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Mint conditions: Stores say menthol restrictions hurt their bottom lines

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Some of the many menthol tobacco products sold at the Penwood Market.
Some of the many menthol tobacco products sold at the Penwood Market convenience store in Minneapolis on July 27, 2017.
Mark Zdechlik | MPR News File

By late next year, it may be much harder to buy menthol cigarettes in St. Paul. The city council Wednesday is expected to tighten restrictions on the sale of flavored tobacco, adding menthol, mint, and wintergreen to the list of products banned from gas stations and corner stores.  

The restrictions before the St. Paul City Council don't ban minty tobacco outright, but they would be limited to stores that get at least 90 percent of their revenue from tobacco and its paraphernalia. A change approved last week also allows liquor stores to keep selling menthol. The St. Paul ordinance is similar to one recently approved in Minneapolis.  

Some convenience store owners who rely on menthol cigarette sales worry they'll be driven out of business entirely. They say officials in both cities haven't appeared interested in compromises, such as removing in-store advertising and selling only to people 21 and older.  

But anti-smoking groups strongly support the move. 

  Television commercials from the 1950s touted menthols as easier on the throat than regular cigarettes because of the cooling sensation the mint flavor provides. The federal government banned tobacco ads from radio and TV in 1971. But by that point cigarette makers were advertising menthols heavily in African American magazines and in black neighborhoods.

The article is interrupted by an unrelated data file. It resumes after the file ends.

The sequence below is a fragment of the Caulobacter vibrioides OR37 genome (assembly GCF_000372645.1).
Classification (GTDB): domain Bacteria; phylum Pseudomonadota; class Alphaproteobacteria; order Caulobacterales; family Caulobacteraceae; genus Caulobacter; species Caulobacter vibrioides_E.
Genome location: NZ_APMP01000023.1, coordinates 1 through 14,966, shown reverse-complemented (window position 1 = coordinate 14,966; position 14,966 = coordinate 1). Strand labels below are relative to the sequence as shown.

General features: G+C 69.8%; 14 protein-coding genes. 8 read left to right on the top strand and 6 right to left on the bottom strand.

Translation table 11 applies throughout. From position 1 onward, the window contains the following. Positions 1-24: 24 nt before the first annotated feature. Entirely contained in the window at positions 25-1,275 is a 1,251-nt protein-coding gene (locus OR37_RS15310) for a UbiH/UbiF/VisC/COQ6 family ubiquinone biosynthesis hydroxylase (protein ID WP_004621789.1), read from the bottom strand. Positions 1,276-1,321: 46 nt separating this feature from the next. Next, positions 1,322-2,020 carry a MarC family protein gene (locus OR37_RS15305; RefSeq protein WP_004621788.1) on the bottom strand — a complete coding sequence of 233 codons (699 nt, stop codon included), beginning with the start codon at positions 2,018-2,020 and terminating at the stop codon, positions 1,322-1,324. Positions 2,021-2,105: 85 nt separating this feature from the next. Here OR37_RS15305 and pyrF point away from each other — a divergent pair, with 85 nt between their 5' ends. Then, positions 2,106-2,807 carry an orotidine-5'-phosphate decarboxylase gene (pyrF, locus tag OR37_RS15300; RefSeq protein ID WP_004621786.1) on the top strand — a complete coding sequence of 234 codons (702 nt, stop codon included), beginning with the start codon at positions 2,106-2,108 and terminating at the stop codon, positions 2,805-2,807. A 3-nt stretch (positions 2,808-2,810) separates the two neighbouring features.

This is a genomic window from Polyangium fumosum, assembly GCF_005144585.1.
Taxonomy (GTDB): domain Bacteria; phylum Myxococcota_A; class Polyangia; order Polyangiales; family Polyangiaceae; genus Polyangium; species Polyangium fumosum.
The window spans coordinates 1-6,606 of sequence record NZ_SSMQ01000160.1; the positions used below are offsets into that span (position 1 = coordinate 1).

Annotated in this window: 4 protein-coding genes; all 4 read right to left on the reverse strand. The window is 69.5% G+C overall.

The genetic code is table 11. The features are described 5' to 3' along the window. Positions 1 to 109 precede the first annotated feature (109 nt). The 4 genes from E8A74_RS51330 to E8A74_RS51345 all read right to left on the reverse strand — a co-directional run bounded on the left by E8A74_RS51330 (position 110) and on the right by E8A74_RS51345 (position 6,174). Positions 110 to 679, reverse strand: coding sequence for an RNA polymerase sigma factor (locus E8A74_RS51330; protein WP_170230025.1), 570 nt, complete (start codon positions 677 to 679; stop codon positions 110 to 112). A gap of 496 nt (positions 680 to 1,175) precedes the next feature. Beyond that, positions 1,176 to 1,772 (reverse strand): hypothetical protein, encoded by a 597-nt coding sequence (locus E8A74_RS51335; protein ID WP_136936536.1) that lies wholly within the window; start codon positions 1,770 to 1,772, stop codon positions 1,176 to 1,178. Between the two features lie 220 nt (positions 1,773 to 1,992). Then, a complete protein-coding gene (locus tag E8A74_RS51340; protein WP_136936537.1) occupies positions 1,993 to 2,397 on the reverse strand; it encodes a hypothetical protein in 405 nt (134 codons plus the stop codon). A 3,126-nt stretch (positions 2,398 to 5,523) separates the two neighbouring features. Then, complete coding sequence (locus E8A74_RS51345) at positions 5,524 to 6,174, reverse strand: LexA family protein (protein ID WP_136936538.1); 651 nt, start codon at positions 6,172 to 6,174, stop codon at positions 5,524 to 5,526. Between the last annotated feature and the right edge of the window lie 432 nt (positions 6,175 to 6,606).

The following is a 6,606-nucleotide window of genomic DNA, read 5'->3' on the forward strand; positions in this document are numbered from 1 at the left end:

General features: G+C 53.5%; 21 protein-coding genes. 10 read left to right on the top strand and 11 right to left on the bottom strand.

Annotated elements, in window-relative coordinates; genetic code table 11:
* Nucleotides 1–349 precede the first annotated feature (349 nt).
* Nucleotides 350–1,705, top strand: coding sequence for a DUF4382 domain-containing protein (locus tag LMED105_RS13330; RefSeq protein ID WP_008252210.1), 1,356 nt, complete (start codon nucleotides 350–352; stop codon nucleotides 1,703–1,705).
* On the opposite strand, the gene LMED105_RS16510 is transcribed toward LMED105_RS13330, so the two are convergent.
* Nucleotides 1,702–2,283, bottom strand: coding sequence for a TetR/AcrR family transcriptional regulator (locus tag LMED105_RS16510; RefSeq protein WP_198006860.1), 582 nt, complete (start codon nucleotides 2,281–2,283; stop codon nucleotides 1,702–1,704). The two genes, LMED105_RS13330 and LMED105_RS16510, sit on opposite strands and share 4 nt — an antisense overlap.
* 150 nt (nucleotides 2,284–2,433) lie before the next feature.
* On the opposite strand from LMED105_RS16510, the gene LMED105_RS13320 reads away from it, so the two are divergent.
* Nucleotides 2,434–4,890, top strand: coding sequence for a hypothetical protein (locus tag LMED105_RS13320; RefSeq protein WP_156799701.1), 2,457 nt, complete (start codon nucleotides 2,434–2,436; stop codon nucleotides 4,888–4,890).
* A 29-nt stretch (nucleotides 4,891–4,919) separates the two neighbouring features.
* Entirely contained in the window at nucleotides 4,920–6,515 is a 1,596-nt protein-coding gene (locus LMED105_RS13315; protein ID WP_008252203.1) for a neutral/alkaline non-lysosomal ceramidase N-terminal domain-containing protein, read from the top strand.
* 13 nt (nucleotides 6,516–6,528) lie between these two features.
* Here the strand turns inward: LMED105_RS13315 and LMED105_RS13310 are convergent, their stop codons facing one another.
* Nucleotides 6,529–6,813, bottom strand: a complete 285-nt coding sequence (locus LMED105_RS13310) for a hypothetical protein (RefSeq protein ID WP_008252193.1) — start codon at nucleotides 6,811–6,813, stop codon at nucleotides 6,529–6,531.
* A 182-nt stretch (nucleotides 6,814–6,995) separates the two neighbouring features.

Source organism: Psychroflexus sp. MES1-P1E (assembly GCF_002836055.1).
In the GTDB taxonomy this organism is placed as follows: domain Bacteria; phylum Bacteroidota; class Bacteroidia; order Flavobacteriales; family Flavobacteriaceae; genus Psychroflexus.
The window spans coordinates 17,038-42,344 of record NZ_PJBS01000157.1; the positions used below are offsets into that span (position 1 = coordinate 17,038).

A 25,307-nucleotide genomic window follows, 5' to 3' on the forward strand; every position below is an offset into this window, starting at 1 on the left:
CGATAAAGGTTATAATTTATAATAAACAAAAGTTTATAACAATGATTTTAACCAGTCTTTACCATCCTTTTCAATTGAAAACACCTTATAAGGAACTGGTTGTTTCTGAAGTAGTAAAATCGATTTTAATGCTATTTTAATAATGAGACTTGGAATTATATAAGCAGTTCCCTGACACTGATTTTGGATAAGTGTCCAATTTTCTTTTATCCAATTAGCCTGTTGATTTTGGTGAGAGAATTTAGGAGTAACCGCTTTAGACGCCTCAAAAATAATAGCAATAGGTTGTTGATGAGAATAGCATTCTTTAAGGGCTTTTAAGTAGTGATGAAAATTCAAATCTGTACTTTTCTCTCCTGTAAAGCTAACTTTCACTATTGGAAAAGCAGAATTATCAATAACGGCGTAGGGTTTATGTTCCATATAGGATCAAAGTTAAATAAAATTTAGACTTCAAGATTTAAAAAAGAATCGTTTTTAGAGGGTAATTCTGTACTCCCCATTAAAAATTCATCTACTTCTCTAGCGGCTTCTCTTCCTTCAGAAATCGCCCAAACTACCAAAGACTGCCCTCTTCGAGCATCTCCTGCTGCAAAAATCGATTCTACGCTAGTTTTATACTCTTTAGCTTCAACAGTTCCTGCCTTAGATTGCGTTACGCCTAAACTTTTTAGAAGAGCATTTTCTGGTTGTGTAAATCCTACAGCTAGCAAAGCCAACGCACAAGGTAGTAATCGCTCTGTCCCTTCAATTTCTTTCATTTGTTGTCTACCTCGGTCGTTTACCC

Sylvia Amos with the anti-tobacco campaign Beautiful Lie Ugly Truth hopes an ordinance restricting menthol sales in St. Paul will lead to fewer young people becoming addicted.  

Ahead of a recent city council meeting, Amos — who's African American — said this issue is personal. Her mother got hooked on menthols at age 11 and died of cancer after a lifetime of smoking.

  "Quit targeting young African-Americans, the LGBT community, and other people of color. Because what you're telling me is that our lives don't matter. Profits matter over us," Amos said.

  The measures don't only restrict menthol cigarette sales; they also limit mint-flavored chewing tobacco. That's what 20-year-old college student Jake Pinc was buying one day last week at Metro Petro, a gas station on University Avenue in Minneapolis near the St. Paul city limits.  

Pinc hadn't heard of either city's ordinance, but says unless he quits chewing, he'll have to go somewhere else to get his tins of Copenhagen.

  "I've been slowly cutting back as is, so I think that would obviously help the cause if I have to go extra out of my way. Being a student, I don't even have a car anyway," Pinc said.

  Tobacco use has been declining steadily across the state. The Minnesota Retailers Association says it remains a big seller at convenience stores, where cigarettes alone account for more than a third of revenue. The group says two out of every five packs sold are menthols.

  The Metro Petro's owner Clay Lambert fears the menthol restrictions will mean a big drop off in sales and customers, with no easy way to replace the expected lost revenue.

  "Food service, yes we can go to a large food service program. But that's expensive, and you can't do that overnight either. We're investing in our car wash," Lambert said. "That's going to take some time to get up and running."

  If the St. Paul City Council passes menthol restrictions as expected, they'd go into effect a year from now.  

Gas stations and corner stores in Minneapolis must have menthol off the shelves by August 1.